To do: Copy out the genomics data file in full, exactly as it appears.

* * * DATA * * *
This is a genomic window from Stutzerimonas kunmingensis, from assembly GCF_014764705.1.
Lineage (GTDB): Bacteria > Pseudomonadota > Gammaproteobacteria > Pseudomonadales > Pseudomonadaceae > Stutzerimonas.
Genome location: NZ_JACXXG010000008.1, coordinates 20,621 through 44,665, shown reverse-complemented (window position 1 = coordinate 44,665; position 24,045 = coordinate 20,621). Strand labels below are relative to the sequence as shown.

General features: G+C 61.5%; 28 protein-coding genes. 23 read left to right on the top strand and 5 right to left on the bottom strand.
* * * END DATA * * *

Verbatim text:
This is a genomic window from Stutzerimonas kunmingensis, from assembly GCF_014764705.1.
Lineage (GTDB): Bacteria > Pseudomonadota > Gammaproteobacteria > Pseudomonadales > Pseudomonadaceae > Stutzerimonas.
Genome location: NZ_JACXXG010000008.1, coordinates 20,621 through 44,665, shown reverse-complemented (window position 1 = coordinate 44,665; position 24,045 = coordinate 20,621). Strand labels below are relative to the sequence as shown.

General features: G+C 61.5%; 28 protein-coding genes. 23 read left to right on the top strand and 5 right to left on the bottom strand.